June 11, 2024

By Nicholle Lamptey-Senior, Edge Grove Reception Class Teacher

Congratulations, your child is starting “big school”!  This is undoubtedly a big day for your whole family, so how can you ensure that your little one is – and you are! – prepared for the adventure that awaits?   Read some top tips below on preparing your child for Reception:

Be positive

Starting Reception is not only a big step for your child but also for you as parents!

Children can pick up on anxiety so begin to speak positively about the wonderful experience they are about to embark on.

Help your child to be independent without you

This means your child should be toilet trained, able to put their coat on, follow instructions, dress and feed themselves.

Of course the Reception staff are there to help your child along but there should be an element of independence.

Have play dates 

Your child will be entering into a world where there are lots of other children in their environment, this brings along new challenges for them to solve/rehearse such as turn taking, negotiation and communication skills. All these interpersonal skills can be practised on play dates and new friendships can be formed ????

Introduce early maths and phonics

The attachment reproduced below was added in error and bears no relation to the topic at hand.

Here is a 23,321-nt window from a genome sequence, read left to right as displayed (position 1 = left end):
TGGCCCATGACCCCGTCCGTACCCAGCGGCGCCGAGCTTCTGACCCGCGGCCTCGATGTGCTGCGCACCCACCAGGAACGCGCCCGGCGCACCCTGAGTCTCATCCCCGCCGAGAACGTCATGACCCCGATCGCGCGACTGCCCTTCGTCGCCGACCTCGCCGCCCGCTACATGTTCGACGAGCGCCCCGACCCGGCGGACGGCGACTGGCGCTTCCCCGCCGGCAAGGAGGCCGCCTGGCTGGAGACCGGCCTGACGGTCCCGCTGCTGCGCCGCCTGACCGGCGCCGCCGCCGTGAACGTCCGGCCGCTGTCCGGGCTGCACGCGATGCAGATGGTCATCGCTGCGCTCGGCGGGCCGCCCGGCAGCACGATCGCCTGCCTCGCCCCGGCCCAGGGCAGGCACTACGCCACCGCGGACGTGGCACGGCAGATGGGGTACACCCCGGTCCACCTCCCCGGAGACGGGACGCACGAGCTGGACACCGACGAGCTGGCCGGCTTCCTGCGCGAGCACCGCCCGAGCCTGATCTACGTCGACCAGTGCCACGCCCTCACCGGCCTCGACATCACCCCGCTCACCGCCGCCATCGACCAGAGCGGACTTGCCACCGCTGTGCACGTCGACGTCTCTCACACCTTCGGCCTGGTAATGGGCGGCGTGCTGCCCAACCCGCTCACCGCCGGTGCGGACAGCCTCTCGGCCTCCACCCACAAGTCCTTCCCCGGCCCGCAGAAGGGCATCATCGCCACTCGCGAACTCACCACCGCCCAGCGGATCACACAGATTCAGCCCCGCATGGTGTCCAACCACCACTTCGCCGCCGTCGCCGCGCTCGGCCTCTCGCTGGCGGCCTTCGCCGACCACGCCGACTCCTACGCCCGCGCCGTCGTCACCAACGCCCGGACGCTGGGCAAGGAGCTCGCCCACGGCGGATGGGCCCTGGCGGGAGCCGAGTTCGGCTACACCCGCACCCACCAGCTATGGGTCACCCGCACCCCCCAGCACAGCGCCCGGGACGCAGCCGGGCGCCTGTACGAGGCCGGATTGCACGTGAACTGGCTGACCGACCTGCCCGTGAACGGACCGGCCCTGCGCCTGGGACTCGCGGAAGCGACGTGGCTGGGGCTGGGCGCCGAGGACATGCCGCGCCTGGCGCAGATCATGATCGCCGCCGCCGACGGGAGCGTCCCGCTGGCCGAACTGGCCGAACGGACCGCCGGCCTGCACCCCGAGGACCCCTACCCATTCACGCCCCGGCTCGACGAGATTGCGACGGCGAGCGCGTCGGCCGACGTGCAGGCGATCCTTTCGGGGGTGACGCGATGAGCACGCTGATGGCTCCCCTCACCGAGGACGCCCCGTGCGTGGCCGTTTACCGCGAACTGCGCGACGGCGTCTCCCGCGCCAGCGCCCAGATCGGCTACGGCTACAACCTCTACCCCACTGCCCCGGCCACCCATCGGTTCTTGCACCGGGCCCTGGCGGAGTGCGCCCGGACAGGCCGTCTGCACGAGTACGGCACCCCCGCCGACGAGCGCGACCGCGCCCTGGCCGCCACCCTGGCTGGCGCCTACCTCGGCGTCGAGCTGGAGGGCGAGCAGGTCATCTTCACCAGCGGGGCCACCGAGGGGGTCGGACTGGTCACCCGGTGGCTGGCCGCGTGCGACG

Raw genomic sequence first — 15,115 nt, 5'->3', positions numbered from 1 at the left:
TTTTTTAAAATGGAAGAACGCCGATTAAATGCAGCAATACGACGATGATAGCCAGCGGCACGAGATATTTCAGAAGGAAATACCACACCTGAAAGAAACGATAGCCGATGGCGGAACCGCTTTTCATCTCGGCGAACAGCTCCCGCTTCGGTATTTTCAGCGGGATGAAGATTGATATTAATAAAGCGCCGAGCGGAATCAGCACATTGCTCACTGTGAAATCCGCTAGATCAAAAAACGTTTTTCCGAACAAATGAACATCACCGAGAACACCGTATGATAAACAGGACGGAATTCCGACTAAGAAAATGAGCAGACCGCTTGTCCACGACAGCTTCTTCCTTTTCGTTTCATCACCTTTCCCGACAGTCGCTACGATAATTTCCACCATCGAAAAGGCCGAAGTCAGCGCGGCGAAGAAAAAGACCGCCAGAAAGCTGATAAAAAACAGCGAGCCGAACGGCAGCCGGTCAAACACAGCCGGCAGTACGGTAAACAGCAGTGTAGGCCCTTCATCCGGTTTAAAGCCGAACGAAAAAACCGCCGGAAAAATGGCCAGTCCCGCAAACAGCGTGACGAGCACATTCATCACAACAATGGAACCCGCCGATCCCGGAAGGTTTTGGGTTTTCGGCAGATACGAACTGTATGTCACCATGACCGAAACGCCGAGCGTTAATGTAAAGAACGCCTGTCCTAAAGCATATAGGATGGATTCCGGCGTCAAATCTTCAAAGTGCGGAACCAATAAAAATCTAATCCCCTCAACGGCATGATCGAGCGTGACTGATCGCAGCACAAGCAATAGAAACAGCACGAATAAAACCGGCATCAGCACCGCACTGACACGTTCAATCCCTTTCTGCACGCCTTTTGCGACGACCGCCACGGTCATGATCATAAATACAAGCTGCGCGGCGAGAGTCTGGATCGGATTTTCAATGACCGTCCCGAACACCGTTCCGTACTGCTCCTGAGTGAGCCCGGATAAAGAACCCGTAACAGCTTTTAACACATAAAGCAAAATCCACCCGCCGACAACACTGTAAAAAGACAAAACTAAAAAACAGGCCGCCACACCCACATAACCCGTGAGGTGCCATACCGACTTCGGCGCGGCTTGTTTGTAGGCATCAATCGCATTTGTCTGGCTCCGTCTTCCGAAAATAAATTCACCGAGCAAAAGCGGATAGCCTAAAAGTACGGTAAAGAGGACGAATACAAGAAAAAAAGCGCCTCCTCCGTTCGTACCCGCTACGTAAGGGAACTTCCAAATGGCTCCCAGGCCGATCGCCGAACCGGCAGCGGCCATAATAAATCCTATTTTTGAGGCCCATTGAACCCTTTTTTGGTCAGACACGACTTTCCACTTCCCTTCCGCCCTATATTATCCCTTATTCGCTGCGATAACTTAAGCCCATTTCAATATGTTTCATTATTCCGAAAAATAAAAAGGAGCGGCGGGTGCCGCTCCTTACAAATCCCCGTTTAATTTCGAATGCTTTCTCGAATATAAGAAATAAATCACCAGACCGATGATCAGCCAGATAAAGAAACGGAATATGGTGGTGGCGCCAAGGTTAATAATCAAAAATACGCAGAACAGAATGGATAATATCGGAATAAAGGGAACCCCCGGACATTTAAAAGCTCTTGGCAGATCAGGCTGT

Formal learning will begin in Reception but there are many ways you can assist your child before they start.

This may sound daunting but it really is as simple as counting how many apples we have or how many scoops of flour do we need?

Writing numbers down or pointing them out to your child will introduce them to recognising numbers.

The first part of early phonics is all about developing children’s listening and speaking skills.

Can your child hear the difference between a dog’s bark and a cow’s moo?

Do they know which word rhymes with mat?

Can they follow a simple body pattern (clap, clap, stamp, stamp)

Can they hear the initial sound of Mum and other words?

Do they know how many syllables in a word eg: di-no-saur?

Read stories 

Reading is such a wonderful way to connect with your child and is a great way to start a conversation about characters, scenes or making predictions.

Reading is also great for comprehension skills and will build a language rich vocabulary.

Build concentration skills

This could be by playing board and memory games, reading a story, participating in turn taking activities such as catch, football.

Your child will be accessing various activities in Reception which will require their attention, so helping them to get used to short focused activities is a positive step.

Strengthen gross and fine motor skills

Children need to develop both their gross motor skills (which involve large muscle movements) and fine motor skills (hand-eye coordination).

These can be assisted through activities such as playing on the monkey bars, climbing trees, play dough or threading cheerios through raw spaghetti.

Have fun learning how to tidy up

There are many tidy up songs online which are used in the classroom so why not introduce your little helper before they start Reception.

Not only will this help your child when they get to school, but you also have a tidy up helper at home. ????

Ask questions

There are no silly questions and your child’s teacher will be more than happy to answer any questions you may have.

Enjoy this time with your little one

Reception can be consuming at times so enjoy the moments you have before your child enters the big world of Reception life.